## The Allowance Experiment Gets Better

More Happy Unintended Consequences

More exciting things (to me) keep unfolding from the ongoing financial education of my 8 year-old.

A little while back I took all of my daughter’s tooth fairy savings and invested it in Kellogg stock, a wonderful, awful, idea of mine to begin teaching her about investing.

Following that, my daughter realized she had no cash anymore, which she found a lot less fun than I did.

As a result, she asked for an allowance a few weeks ago, which reminded me of Andrew Tobias’ advice about allowances from his The Only Investment Guide You’ll Ever Need.

The Tobias allowance idea

In summary form, he advises paying ‘daily interest’ on a small nominal starting amount, over a period of 1 to 3 months, so that kids can viscerally feel the money-grows-money magic of compound interest.

For my daughter I paid \$1 into a glass jar on Day 1.  Further, I have promised to pay her 10% in ‘daily interest’ on all money accumulated in the jar, over the course of 30 days.

For example,

Day 2 I paid 10 cents (10% of \$1).

Day 3 I paid 11 cents (10% of \$1.10)

Day 4 I paid 12 cents (10% of \$1.21)

Day 5 I paid 13 cents (10% of \$1.33)

Day 6 is today.

Your update on that project is as follows: This is even better than I expected, because of some unexpected consequences of my requirements.

My requirements[1]

I asked my daughter to document her 30 days of allowance in a lined journal.

One column shows the date, while the next column has the day number.  The third column shows the daily 10%, while the final column lists the accumulated total in the jar.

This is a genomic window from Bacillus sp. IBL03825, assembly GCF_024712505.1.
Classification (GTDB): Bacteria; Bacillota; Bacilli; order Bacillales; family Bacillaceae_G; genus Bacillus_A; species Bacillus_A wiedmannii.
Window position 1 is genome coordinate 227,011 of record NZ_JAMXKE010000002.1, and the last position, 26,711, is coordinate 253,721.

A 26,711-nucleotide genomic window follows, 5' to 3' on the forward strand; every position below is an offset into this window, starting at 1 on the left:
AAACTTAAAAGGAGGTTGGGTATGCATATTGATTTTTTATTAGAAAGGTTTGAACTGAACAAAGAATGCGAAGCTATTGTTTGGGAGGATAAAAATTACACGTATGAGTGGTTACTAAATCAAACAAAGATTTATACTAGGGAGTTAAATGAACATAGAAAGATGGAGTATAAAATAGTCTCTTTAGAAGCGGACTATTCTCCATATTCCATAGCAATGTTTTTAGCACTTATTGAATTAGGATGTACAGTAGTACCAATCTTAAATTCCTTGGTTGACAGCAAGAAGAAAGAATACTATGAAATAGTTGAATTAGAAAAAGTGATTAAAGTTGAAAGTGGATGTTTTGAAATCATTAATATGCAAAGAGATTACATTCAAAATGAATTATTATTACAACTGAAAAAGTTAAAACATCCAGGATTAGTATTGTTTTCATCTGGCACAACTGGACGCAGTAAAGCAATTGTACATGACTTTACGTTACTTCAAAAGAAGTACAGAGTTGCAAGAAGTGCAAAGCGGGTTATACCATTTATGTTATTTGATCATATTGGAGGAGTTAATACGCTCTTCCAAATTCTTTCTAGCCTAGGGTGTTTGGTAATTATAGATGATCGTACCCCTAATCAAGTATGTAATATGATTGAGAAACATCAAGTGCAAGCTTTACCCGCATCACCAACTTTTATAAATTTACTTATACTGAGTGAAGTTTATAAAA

I required her to calculate 10% of the total each day, as well as add up the totals on her own.  If she wants to get paid, she needs to do the math.  It’s a small step, but I’m so happy I required this.

A digression

I sometimes walk around my neighborhood wondering whether all of the world’s ills could be solved if people knew how to quickly and accurately calculate percents of things.  Wouldn’t it all be better if we really understand discussions of percents of things?[2]

Am I the only one who thinks this?  The Federal budget, poverty in America, tax policy, retirement savings, or properly tipping the bartender – I mean we’d all be better at all of these key problems if we could only calculate 5%, 10%, 15%, 20%, and intuitively understand what they mean.

When I see my daughter moving the decimal place over one numerical place to figure out 10% of her allowance jar savings, a little part of me jumps up and jauntily jigs with joy.  Because this is a good life skill, and also SHE WILL BE THE NEXT FED CHAIRMAN TO SUCCEED JANET YELLEN.

The next math consequence – rounding numbers.

In addition to teaching compound interest, and teaching the calculation of percents, another math concept arose today.  On day 6, she has \$1.46 in the jar.  Well, the contribution amount today isn’t 14 cents now is it?

My daughter is in third grade, and they’ve talked about rounding numbers, but this is probably the first time she’ll get to materially benefit from rounding up numbers.  That’s right, 15 cents goes in the jar today.  The numbers are starting to add up quickly.

I understand I derive an inordinate amount of pleasure from teaching my kid these math concepts.  But is there anything more important right now?

Ok, fine, empathy.

But then after that?

Daddy Can I have an Allowance?

Daughter’s First Stock Investment

Book Review of Andrew Tobias’ The Only Investment Guide You’ll Ever Need

[1] My managing editor (aka wife) had allowance requirements for my 8 year-old too, such as “pick your crap up off the stairs and put it back in your room where it belongs.”  But you can see that kind of stuff further described in the Mommys-Anonymous.com blog.

[2] We can all agree that the world’s ills could be solved teaching the calculation of percents, plus empathy.  But if I had to choose between teaching empathy and the calculation of percents, well, shoot, which do you think I should do?  I kid, I kid.  I’m an ex-banker.  OBVIOUSLY ITS CALCULATING PERCENTS.